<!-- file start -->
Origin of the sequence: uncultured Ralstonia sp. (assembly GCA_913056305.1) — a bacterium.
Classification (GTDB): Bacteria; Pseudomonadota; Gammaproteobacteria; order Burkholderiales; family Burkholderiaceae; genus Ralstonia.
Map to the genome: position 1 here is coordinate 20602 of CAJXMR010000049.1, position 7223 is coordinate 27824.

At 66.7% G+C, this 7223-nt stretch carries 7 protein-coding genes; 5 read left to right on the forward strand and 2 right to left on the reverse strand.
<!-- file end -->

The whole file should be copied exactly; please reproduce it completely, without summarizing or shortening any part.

Origin of the sequence: uncultured Ralstonia sp. (assembly GCA_913056305.1) — a bacterium.
Classification (GTDB): Bacteria; Pseudomonadota; Gammaproteobacteria; order Burkholderiales; family Burkholderiaceae; genus Ralstonia.
Map to the genome: position 1 here is coordinate 20602 of CAJXMR010000049.1, position 7223 is coordinate 27824.

At 66.7% G+C, this 7223-nt stretch carries 7 protein-coding genes; 5 read left to right on the forward strand and 2 right to left on the reverse strand.